By S. Wade Hansen, analyst at LearningMarkets.com
Definition: Quantitative Easing
Quantitative easing is a monetary policy tool in which a central bank-like the Federal Reserve-floods the market with cash in an attempt to stimulate an economy in recession and to stave off deflation. The idea is that if the central bank floods enough cash into the market, it will set off the following chain of events:
1. Banks and other financial institutions will build up larger and larger cash reserves
2. Banks will finally decide to loosen their lending standards to utilize their excess cash
3. Individuals and companies will start getting the loans they are seeking
4. The economy will begin to recover as people and companies begin to spend again.
[To learn more about the goals of the Federal reserve and why it wants to stimulate the economy, check out our article and video on The Goals of the Federal Reserve.]
As you will see in the video, Helicopter Ben (Federal Reserve Chairman Ben Bernanke) indicated in a speech in 2002 that he would be willing to dump as much cash into the economy through quantitative easing as was necessary to stimulate growth.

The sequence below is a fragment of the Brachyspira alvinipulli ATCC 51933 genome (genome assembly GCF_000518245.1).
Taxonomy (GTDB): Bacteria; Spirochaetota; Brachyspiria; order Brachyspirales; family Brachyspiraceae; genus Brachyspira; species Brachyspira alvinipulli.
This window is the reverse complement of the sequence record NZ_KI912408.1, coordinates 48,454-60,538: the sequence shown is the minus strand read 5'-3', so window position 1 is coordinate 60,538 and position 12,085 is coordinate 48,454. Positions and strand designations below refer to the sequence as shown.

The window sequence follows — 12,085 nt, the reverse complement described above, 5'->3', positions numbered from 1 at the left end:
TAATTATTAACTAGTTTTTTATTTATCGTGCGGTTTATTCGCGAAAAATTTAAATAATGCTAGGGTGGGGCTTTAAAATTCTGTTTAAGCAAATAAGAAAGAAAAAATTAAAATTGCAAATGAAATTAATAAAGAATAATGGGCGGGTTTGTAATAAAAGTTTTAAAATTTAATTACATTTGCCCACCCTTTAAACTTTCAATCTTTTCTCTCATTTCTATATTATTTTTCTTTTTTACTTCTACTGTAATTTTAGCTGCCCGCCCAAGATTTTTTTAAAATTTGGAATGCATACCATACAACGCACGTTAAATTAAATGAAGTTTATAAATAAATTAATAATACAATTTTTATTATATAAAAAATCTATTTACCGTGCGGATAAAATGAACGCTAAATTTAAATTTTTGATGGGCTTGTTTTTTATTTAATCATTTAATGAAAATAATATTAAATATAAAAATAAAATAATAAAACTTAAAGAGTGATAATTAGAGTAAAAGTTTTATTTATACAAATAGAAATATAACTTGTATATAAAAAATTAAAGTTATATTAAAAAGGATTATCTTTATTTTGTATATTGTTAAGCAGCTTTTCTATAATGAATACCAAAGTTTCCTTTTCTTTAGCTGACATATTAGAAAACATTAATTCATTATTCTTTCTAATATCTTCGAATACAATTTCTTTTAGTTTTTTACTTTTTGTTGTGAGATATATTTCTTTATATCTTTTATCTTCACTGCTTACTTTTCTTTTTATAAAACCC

Application: Quantitative Easing
Quantitative easing involves flooding the market with cash. The question is...how does a central bank-like the Federal Reserve-flood the market with cash?
Quantitative easing requires the central bank to take the following three steps:
1. Cut the short-term interest rate to zero percent
[To learn more about what it means to cut interest rates to zero, check out our article and video on Understanding what it means when the Fed cuts rates.]
2. Announce how long it will leave the short-term interest rate at zero percent
[To learn more about how the Fed gets interest rates to zero and keeps them there, check out our article and video on The Federal Reserve's Open Market Operations.]
3. Begin buying long-term securities-like Treasuries, corporate bonds and asset-backed securities
Video Lesson: Understanding How Quantitative Easing Works
I've scratched the surface of this topic in the article above, but I go into much more detail about what quantitative easing is and how it is implemented in the Understanding Quantitative Easing Video. Click here to watch.
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